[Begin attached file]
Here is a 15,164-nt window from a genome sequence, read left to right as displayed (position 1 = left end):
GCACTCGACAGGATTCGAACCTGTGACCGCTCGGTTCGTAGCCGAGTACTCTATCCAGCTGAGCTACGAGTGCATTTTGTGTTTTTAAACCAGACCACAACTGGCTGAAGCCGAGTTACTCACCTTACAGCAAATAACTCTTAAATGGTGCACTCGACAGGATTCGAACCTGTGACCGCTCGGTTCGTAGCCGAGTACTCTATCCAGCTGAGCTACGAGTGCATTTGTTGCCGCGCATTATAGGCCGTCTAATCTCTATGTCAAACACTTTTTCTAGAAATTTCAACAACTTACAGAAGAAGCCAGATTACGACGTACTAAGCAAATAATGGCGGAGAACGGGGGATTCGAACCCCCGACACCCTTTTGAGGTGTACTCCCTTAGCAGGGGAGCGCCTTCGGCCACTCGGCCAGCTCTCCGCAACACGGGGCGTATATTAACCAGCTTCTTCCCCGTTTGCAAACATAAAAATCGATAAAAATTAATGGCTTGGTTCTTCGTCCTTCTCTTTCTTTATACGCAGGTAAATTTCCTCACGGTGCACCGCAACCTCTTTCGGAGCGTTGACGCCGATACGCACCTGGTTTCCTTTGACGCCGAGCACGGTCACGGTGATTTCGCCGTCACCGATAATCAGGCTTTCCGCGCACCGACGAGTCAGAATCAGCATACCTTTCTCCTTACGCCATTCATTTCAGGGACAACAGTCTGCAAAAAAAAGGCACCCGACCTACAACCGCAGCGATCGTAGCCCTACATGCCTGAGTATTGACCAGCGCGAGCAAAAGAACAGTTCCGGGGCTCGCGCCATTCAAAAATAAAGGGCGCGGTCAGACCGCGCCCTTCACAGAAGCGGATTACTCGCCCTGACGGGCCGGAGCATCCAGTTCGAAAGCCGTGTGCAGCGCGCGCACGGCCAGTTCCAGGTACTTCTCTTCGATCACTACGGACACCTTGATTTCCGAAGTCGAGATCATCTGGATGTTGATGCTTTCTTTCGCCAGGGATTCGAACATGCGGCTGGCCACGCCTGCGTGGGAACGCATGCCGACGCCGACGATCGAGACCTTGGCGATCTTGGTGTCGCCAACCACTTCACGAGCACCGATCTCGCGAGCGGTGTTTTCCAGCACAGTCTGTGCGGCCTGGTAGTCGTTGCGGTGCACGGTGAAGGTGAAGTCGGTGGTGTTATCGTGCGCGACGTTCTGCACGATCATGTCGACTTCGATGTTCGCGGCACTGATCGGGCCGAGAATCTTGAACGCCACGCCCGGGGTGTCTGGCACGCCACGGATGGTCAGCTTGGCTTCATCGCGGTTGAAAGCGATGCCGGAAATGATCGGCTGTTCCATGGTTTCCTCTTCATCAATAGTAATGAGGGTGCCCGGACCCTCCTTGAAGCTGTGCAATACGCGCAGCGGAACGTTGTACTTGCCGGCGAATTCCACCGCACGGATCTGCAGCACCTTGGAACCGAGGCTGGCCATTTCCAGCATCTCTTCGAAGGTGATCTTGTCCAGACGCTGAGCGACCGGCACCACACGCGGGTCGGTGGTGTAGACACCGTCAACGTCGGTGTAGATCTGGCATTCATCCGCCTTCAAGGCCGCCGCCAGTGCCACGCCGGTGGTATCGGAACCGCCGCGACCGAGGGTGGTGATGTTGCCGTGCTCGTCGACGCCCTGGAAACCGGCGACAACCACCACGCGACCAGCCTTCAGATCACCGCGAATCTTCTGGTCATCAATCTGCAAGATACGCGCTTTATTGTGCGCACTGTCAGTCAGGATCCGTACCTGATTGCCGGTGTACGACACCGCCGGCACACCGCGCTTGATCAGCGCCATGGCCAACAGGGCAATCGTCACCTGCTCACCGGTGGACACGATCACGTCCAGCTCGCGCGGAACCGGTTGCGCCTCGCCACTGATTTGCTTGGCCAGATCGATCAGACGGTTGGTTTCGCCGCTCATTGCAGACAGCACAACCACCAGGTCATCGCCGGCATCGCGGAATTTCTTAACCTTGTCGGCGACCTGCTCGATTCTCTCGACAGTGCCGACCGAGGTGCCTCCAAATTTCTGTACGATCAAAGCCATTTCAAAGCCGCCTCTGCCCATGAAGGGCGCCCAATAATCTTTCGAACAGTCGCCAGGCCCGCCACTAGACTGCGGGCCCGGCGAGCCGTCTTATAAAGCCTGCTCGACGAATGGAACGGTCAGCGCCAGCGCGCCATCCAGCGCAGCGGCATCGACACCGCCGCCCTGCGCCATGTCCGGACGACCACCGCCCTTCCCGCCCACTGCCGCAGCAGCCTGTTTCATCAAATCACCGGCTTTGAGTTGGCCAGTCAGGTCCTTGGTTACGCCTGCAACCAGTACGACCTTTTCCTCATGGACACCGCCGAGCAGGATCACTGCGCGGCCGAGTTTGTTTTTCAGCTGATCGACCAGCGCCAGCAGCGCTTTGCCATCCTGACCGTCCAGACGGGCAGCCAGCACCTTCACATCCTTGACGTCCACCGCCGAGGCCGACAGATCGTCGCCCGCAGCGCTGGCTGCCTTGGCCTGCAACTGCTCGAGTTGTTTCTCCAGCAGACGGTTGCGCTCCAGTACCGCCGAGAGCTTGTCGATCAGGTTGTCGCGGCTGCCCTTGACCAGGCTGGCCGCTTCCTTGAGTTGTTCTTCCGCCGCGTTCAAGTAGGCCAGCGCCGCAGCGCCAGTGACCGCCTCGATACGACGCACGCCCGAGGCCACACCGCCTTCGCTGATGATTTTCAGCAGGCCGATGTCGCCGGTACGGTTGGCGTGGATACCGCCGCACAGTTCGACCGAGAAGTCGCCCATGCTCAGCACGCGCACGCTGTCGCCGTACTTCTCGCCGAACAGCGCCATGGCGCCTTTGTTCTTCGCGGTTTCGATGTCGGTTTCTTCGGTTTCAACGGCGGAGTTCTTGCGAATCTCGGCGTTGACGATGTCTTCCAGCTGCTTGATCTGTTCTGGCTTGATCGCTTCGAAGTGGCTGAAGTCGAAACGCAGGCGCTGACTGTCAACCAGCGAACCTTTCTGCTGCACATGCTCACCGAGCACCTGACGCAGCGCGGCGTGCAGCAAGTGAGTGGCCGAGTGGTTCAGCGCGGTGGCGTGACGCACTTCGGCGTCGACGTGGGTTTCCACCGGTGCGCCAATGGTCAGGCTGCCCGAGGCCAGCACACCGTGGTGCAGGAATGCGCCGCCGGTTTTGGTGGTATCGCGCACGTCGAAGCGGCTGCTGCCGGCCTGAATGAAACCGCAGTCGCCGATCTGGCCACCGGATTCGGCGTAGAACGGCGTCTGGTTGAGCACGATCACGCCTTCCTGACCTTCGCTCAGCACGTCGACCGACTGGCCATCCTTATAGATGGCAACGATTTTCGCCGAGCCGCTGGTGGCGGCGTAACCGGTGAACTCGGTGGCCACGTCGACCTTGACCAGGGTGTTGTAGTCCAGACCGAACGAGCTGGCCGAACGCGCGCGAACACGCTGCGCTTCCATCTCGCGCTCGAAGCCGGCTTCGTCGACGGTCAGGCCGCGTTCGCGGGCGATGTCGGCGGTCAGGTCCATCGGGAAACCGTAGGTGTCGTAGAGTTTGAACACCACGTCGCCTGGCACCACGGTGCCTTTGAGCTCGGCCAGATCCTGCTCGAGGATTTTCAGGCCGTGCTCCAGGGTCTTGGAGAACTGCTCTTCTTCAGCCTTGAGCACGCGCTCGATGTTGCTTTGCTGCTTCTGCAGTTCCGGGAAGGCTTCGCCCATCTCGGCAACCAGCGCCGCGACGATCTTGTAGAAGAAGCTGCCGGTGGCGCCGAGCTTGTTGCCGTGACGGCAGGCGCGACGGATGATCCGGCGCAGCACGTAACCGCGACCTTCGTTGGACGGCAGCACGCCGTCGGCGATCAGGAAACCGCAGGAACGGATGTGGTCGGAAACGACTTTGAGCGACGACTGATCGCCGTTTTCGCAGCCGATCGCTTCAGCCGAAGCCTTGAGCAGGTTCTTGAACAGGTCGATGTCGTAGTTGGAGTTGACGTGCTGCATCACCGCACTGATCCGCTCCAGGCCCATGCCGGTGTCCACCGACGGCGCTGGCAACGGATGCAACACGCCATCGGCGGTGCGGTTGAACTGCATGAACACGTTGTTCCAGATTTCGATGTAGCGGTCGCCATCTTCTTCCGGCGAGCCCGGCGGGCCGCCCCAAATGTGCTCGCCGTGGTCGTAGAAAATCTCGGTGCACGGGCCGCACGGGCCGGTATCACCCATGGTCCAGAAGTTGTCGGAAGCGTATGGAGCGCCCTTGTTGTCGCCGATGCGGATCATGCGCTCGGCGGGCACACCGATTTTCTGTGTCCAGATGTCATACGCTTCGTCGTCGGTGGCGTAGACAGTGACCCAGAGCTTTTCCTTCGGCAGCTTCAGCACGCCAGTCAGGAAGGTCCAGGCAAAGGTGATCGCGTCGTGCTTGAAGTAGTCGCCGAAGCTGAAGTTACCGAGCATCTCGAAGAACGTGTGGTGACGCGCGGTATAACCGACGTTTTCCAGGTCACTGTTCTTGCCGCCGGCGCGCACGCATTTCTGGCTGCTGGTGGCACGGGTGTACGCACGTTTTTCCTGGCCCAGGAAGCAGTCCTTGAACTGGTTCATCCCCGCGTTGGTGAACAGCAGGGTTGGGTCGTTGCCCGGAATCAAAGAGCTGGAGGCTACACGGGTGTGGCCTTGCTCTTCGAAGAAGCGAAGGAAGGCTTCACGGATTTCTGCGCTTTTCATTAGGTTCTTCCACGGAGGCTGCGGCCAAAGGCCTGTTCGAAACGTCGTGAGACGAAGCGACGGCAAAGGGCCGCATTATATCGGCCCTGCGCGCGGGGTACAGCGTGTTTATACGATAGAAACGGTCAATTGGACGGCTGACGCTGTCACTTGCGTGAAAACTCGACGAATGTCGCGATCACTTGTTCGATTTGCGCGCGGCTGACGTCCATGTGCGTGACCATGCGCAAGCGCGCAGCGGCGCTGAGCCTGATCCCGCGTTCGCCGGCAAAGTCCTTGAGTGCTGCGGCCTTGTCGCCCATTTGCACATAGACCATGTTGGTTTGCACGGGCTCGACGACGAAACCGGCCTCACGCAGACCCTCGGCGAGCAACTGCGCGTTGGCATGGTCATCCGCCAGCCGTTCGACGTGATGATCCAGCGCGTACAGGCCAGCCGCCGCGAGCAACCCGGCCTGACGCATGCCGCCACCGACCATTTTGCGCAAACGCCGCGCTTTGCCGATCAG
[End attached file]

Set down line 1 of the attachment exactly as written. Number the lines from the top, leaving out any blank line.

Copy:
Here is a 15,164-nt window from a genome sequence, read left to right as displayed (position 1 = left end):